Alex Mustard's photograph "Rig diver" shows a cormorant bird fishing underneath an oil rig and was included in the 2016 competition. (courtesy Alex Mustard)

London’s Natural History Museum signed gag clauses in three contracts with the Danish energy company Ørsted, which has sponsored its Wildlife Photographer of the Year competition since 2016, documents reveal. The provisions bar the museum from damaging the corporate sponsor’s reputation until the most recent agreement expires in July of this year. The museum now says it will no longer allow these types of clauses in its contracts.

According to identical clauses in the 2016, 2017, and current 2021 contracts, obtained by the investigative journalism unit Point Source, reported on by the Guardian, and shared with Hyperallergic, the museum agreed that neither the institution nor any third party acting on its behalf would issue statements or publicity that could be seen as “discrediting or damaging” to the reputation of Ørsted.

Ørsted was known as Dong Energy at the time of the first contract in 2016. The following year, Dong announced its divestment from fossil fuels and transition to renewable energy and changed its name. The museum re-signed the corporate sponsorship contract in 2017 and once more in 2021, both times again agreeing to the gag clause.

Ørsted has not responded to Hyperallergic’s immediate request for comment, but a spokesperson from the company told the Guardian that it would “not seek to influence the Natural History Museum’s views or limit its ability to provide its usual high standard of independent, critical, fact-based commentary on any aspect of the energy industry sector, should it choose to do so.”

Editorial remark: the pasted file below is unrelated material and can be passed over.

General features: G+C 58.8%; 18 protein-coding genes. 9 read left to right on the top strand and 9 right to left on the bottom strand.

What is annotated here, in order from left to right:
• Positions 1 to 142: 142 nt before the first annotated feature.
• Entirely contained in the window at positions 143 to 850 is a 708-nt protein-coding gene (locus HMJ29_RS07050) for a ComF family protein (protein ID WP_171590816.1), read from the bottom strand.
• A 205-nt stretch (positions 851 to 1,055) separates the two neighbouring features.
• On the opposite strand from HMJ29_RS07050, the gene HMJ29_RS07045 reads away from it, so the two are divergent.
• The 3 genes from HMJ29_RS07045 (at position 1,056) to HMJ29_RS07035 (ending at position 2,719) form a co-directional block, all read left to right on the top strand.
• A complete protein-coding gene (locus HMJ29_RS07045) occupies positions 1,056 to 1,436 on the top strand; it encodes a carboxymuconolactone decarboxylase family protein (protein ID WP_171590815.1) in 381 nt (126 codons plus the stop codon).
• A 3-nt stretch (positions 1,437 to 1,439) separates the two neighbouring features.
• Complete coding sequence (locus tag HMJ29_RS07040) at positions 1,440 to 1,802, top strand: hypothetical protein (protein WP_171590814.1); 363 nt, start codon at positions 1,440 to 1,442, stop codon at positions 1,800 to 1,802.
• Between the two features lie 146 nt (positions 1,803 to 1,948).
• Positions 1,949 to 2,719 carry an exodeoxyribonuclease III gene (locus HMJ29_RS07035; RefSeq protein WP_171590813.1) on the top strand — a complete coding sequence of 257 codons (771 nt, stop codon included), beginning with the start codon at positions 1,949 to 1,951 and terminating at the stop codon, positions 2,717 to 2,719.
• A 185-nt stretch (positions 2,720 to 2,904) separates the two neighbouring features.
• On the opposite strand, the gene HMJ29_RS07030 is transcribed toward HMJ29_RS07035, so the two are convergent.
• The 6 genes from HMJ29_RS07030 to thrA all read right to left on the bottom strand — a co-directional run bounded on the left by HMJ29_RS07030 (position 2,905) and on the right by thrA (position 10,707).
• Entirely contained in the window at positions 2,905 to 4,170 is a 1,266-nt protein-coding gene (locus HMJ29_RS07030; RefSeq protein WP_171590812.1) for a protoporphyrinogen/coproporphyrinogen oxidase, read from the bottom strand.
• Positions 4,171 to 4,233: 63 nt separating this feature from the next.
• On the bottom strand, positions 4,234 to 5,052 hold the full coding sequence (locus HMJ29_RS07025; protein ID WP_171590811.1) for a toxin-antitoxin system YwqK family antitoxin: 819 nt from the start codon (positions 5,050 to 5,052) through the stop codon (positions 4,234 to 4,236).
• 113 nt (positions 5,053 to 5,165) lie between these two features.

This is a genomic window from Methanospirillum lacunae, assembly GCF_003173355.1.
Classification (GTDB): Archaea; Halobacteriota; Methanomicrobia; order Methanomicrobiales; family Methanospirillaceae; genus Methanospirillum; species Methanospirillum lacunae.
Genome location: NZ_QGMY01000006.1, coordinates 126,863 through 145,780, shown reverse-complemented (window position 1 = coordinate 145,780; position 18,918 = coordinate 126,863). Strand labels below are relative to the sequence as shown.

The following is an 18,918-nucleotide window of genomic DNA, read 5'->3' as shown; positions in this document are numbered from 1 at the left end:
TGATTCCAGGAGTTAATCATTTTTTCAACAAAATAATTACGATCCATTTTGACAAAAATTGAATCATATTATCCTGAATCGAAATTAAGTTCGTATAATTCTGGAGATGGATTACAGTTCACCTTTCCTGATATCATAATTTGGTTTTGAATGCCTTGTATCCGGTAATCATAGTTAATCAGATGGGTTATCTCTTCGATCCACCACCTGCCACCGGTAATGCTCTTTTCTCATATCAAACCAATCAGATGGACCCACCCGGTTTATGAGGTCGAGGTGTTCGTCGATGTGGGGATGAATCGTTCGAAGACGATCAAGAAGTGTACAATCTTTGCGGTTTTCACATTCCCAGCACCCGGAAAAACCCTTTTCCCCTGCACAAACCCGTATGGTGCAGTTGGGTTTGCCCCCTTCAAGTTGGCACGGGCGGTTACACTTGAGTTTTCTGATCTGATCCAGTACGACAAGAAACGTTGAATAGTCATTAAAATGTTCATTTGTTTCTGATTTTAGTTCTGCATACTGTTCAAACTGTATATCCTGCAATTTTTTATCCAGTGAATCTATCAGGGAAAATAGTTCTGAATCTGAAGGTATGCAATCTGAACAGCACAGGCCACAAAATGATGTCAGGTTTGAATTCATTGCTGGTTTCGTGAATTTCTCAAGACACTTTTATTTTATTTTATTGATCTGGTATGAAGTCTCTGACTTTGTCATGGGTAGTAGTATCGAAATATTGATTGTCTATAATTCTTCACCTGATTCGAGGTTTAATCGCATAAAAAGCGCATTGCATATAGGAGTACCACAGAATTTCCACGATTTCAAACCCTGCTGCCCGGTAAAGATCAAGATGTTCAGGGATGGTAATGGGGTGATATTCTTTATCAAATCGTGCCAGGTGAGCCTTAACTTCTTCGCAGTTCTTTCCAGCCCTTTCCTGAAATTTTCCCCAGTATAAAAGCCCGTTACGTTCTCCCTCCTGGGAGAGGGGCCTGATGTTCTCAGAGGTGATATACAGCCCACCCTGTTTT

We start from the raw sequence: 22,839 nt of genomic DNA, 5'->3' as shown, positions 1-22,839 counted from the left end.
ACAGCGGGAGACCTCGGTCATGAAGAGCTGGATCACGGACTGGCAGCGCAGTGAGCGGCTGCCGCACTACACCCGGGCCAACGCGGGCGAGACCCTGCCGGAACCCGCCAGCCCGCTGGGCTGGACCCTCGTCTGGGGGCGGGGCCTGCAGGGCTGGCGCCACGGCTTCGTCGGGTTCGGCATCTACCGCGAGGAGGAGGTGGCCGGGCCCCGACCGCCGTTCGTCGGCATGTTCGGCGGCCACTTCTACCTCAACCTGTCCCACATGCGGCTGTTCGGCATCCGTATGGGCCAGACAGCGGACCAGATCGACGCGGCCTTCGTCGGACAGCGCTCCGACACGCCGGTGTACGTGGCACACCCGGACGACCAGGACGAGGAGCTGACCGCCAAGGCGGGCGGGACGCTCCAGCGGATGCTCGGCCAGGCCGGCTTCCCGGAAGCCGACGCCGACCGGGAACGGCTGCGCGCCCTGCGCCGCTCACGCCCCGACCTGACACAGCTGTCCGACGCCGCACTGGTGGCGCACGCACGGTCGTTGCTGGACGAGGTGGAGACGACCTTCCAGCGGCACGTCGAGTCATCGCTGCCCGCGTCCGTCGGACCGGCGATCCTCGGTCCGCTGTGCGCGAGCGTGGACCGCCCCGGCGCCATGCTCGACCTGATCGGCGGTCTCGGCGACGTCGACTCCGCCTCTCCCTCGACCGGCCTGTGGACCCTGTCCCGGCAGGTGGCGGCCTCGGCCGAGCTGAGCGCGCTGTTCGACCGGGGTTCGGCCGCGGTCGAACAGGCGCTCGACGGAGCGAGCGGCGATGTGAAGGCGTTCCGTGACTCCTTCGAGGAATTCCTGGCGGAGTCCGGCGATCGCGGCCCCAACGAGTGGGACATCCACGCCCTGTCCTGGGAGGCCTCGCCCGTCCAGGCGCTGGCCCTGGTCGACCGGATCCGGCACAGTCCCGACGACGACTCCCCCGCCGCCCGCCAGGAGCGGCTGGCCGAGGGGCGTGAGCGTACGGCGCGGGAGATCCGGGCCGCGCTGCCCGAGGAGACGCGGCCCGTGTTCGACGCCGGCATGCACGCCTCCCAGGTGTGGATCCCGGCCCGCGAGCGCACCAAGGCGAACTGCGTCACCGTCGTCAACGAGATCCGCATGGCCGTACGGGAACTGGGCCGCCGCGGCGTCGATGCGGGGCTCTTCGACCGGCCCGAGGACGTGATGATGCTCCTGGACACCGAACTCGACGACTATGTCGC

A museum spokesperson told Hyperallergic that the institution retains “absolute editorial control” over its exhibitions and that “any suggestions sponsors have influence over the content we share is categorically untrue.” The spokesperson explained that this type of clause is “standard” for corporate partnerships, but that after the current 2021 contract with Ørsted expires on July 2, the museum will no longer include such clauses in its agreements.

Online, the documents prompted a barrage of criticism, with some accusing the museum of “greenwashing,” a term describing organizations’ attempts to hide behind an image of sustainability while concealing links that disprove that image. Last year, London’s Science Museum came under fire for a similar clause with oil company Shell, which sponsored an exhibition featuring carbon-mitigation technologies titled Our Future Planet. Elsewhere in London, the British Museum has become a frequent target of climate activists for its sponsorship agreement with British Petroleum (BP), which is set to expire in 2023.

Editor’s note 1/12/23 1pm EDT: A previous version of this article described the contracts between the Natural History Museum and Ørsted as “leaked”; the contracts were acquired via the Freedom of Information Act, according to Wil Crisp, editor of Point Source. The article was also edited to describe Point Source as a “unit” instead of a blog.

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Elaine Velie

Elaine Velie is a writer from New Hampshire living in Brooklyn. She studied Art History and Russian at Middlebury College and is interested in art's role in history, culture, and politics.

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